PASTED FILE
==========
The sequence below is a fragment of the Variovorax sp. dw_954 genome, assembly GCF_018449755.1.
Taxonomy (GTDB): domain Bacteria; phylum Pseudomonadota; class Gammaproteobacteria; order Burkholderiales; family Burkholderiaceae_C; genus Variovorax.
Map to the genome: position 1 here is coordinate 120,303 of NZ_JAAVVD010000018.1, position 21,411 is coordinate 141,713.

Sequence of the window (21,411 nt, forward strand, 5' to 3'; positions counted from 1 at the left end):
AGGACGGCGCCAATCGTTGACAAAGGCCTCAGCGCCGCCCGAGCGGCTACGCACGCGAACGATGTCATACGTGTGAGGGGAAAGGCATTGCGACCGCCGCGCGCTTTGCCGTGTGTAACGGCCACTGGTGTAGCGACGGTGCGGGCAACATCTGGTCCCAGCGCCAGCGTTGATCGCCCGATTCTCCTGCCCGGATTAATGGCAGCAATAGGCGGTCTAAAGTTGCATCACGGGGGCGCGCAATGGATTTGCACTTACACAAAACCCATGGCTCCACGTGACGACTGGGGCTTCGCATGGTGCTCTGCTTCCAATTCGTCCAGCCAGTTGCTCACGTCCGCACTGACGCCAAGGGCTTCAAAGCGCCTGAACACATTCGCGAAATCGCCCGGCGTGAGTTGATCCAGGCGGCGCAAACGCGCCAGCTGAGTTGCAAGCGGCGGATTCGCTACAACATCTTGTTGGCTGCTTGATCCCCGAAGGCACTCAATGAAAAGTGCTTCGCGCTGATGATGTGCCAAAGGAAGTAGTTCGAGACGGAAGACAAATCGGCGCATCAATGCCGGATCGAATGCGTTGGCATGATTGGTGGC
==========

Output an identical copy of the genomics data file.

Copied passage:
The sequence below is a fragment of the Variovorax sp. dw_954 genome, assembly GCF_018449755.1.
Taxonomy (GTDB): domain Bacteria; phylum Pseudomonadota; class Gammaproteobacteria; order Burkholderiales; family Burkholderiaceae_C; genus Variovorax.
Map to the genome: position 1 here is coordinate 120,303 of NZ_JAAVVD010000018.1, position 21,411 is coordinate 141,713.

Sequence of the window (21,411 nt, forward strand, 5' to 3'; positions counted from 1 at the left end):
AGGACGGCGCCAATCGTTGACAAAGGCCTCAGCGCCGCCCGAGCGGCTACGCACGCGAACGATGTCATACGTGTGAGGGGAAAGGCATTGCGACCGCCGCGCGCTTTGCCGTGTGTAACGGCCACTGGTGTAGCGACGGTGCGGGCAACATCTGGTCCCAGCGCCAGCGTTGATCGCCCGATTCTCCTGCCCGGATTAATGGCAGCAATAGGCGGTCTAAAGTTGCATCACGGGGGCGCGCAATGGATTTGCACTTACACAAAACCCATGGCTCCACGTGACGACTGGGGCTTCGCATGGTGCTCTGCTTCCAATTCGTCCAGCCAGTTGCTCACGTCCGCACTGACGCCAAGGGCTTCAAAGCGCCTGAACACATTCGCGAAATCGCCCGGCGTGAGTTGATCCAGGCGGCGCAAACGCGCCAGCTGAGTTGCAAGCGGCGGATTCGCTACAACATCTTGTTGGCTGCTTGATCCCCGAAGGCACTCAATGAAAAGTGCTTCGCGCTGATGATGTGCCAAAGGAAGTAGTTCGAGACGGAAGACAAATCGGCGCATCAATGCCGGATCGAATGCGTTGGCATGATTGGTGGC